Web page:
ROME, N.Y. Soul legend James Brown has been a superstar for nearly twice as long as there's been a Woodstock nation.
But it was Brown and his 20-piece soul-funk revue that opened this weekend's 30th-anniversary edition of the festival with a high-energy, 70-minute set of greatest hits that had thousands of shirtless fans literally breaking out in a "Cold Sweat" in the relentless 90-plus-degree heat.
Despite the weather, 28-year-old Lou Greenwald of Boston ambled his way through the throng in a full-body cow suit, complete with four dangling udders and a cow's-head hood.
"Get your boogie on!" Greenwald shouted repeatedly, as passers-by stopped him, grabbed an udder and took pictures.
Brown, in midnight-blue pants with a silver stripe down each side, matching shirt and glittery silver vest, got Greenwald and thousands of other fans moving with his slightly inappropriate hit "Cold Sweat."
Shimmying, flinging his microphone stand to and fro and skittering across the stage, Brown, led his band with whipsaw chops of his hands, and segued into "Funky Good Time," then "Living in America." He was joined by two scantily clad hip-hop dancers in American-flag dresses.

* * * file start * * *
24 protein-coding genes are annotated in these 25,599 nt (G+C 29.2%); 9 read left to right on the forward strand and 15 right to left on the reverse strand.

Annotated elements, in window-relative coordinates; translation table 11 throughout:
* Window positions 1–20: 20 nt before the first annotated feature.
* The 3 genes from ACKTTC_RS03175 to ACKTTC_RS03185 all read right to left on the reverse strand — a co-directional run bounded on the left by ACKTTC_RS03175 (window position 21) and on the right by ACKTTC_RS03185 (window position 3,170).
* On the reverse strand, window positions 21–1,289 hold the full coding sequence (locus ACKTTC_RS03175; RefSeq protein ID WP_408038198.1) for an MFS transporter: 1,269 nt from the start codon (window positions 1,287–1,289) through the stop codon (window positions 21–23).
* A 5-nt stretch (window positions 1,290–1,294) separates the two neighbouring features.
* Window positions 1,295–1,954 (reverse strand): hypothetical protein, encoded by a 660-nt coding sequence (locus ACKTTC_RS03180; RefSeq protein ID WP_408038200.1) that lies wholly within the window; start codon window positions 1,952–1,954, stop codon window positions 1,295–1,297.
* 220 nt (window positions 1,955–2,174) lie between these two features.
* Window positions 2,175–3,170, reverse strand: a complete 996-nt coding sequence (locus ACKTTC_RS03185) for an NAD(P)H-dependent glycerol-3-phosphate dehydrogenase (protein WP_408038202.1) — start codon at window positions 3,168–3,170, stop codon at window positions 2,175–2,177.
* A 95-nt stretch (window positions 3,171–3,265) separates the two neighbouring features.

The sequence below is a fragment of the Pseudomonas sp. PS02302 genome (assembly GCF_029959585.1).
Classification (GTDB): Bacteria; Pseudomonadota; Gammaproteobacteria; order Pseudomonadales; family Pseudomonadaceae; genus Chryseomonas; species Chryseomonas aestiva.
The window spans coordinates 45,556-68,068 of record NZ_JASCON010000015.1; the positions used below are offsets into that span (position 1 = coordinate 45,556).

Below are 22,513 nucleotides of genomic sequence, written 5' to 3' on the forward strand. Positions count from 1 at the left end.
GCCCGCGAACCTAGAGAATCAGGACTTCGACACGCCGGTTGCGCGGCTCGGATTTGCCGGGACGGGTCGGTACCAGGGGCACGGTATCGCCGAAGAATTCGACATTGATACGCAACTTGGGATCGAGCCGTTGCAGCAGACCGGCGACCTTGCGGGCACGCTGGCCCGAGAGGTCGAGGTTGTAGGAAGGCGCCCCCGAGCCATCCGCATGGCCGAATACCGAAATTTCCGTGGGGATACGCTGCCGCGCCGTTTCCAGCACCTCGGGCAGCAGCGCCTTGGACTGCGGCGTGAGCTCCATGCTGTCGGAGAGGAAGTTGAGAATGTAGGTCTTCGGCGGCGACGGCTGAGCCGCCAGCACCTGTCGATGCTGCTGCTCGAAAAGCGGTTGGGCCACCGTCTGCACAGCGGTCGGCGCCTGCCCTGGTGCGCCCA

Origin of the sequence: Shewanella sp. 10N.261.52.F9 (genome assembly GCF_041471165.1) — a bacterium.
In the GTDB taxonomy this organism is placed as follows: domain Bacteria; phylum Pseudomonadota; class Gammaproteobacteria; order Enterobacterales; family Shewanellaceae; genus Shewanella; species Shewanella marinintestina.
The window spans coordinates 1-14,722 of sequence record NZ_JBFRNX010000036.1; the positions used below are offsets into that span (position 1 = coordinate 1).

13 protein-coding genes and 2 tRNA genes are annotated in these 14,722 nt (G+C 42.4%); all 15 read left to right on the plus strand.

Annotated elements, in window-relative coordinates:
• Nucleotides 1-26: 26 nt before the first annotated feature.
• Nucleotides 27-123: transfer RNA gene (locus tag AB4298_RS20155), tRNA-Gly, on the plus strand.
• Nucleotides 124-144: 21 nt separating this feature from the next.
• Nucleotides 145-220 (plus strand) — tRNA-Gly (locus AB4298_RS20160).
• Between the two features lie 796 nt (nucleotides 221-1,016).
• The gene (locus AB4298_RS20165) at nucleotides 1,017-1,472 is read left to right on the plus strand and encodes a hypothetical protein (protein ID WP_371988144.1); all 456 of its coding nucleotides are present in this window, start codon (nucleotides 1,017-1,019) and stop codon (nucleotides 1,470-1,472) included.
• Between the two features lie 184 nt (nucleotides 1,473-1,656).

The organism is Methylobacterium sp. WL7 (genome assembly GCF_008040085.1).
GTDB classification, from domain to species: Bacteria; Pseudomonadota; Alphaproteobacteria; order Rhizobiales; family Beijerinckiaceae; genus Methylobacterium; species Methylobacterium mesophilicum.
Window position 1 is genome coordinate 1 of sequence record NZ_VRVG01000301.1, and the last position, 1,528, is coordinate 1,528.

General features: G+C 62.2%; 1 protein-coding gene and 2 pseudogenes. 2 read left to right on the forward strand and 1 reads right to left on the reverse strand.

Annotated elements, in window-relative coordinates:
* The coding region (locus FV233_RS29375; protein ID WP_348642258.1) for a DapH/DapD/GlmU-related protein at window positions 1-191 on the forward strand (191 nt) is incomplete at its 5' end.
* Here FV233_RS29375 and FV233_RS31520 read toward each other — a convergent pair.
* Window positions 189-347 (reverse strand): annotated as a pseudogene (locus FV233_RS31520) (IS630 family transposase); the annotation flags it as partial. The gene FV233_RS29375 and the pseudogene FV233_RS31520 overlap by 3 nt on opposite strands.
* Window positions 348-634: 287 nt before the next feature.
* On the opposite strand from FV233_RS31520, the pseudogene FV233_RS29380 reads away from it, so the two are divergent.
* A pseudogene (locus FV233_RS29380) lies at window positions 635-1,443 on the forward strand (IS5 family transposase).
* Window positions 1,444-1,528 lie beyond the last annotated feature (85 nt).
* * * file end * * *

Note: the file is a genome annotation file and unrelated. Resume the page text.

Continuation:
Even if most of the young fans failed to respond when one of Brown's warm-up acts, singer Tammy Ray, sang a few lines from late Woodstock '69 singer Janis Joplin's "Mercedes Benz," they had no problem getting into the music once Brown got going.
Wendy Baker, 25, and her friend Jennifer Hollett, 23, who took an eight-hour bus ride from Toronto to attend, started an impromptu dance floor on the right side of the massive east stage.
"You can't get more energetic than the James Brown experience," Hollett said.
"Yeah, we've all had enough of Sugar Ray," Baker said with a laugh, referring to the California pop group who dropped off the first day's schedule because singer Mark McGrath had contracted a viral infection.
Brown introduced one of his guitarists, who drew raucous applause by evoking the closing artist of the first Woodstock with a searing rendition of Jimi Hendrix's "Foxy Lady."
The tireless bandleader also asked the crowd to take a silent moment to honor another fallen star, John F. Kennedy Jr., whose plane went down off the coast of Massachusetts on Saturday. He also chanted "JFK Jr." to the throng of listeners.
The set ended with Brown pounding on a keyboard during "Soul Power" as his four-piece horn section played him off the stage.